Tanya Huff: Blood Series
Blood Series* (Blood Price, Blood Trail, Blood Lines)
by Tanya Huff
*I have, as yet, only read the first three books in this series, so those are the books I am reviewing here. When I read the rest, I will add their reviews separately.
Blood Price is the first in a series of books about Vicky “Victory” Nelson, a Toronto Private Investigator who was formerly a city cop. She is accidentally the first on the scene of a gruesome homicide on a subway station, the first in a string of murders that have the city screaming “vampire”. Vicky is not sure about the vampire angle, but when she gets hired to investigate the murder she’s quite willing to track down the clues in this odd case. There are many things that don’t add up… until she meets the real vampire…
Vicky Nelson is a very real character, with real likes, dislikes, and weaknesses. The problem I have with her is she may be a bit too real. Her biggest weakness is her eyesight, which is bad enough to be the reason she left the police force. However, in my mind, by the time I’d read a couple of these books, she mentions it too many times for me to stay sympathetic. Even so, she is an enjoyable character, and the other characters around her keep a realistic attitude toward her failing eyesight – sometimes sympathetic, sometimes trying to kick her out of her self-pity.
The plot itself seems fairly well thought out, and though there were sections I had foreseen I didn’t guess the complete ending. There are enough twists to leave you – and the main characters – second-guessing the things you think you know. My complaint about this book is my complaint about the whole series: it’s pretty short. The books are action-packed, however, and didn’t leave me feeling cheated. I just didn’t want them to end.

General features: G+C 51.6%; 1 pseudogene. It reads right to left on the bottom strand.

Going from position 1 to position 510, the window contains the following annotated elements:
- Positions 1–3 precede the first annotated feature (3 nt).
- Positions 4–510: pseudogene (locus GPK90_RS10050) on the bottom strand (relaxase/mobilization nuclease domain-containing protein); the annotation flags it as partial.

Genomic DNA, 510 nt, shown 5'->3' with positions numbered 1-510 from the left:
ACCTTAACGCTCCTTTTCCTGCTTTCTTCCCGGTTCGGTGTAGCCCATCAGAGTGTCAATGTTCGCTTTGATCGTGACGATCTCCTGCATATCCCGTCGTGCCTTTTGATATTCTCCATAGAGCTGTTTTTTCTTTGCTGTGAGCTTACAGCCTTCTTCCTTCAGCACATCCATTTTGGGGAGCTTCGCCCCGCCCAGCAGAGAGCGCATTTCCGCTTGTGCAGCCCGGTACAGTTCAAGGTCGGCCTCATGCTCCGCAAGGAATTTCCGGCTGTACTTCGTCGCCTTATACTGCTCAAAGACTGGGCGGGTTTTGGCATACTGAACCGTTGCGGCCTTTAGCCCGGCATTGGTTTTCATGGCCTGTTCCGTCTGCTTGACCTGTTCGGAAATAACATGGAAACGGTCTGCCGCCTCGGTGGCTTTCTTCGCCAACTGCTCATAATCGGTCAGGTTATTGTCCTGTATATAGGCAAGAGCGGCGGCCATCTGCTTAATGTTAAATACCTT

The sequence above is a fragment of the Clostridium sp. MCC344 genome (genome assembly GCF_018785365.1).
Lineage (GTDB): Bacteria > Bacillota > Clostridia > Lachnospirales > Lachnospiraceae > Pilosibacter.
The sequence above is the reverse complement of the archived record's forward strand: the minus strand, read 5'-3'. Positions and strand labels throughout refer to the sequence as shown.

Another thing that isn’t really a complaint but that takes some getting used to is the way flashbacks are treated. They are separated from the ‘current’ text in the same way that new scenes (in the current timeline) are, so sometimes it’s hard at first to determine if some scenes are flashbacks or not. The scenes themselves are nicely written, however, I just wish there was a little more distinction. I also love finding out about Henry’s past: it makes him seem a very human vampire…
Blood Trail makes a very good second book, continuing in the vein of Blood Price without retelling too many of the details of the first book. In this book, Vicky learns about the existence of werewolves in London, Ontario, when her new friend Henry asks her to help discover who is killing them. Even though the wers blend in well with human society, someone has discovered their secret and wants to see the whole pack dead – and yet is killing them in fur-form, so the family can’t take their problem to the local police.
This book, to me, is a better one than the first. It has a bit more mystery to the plot; even though there are still some things about the villain that we are told, the connections develop in a fashion I found more enjoyable. Also, I love Huff’s take on werewolves: they aren’t human, and never were. They are a completely different race, and no amount of biting will make a human into a were. Their pack dynamics also seem to be more realistic than some variations.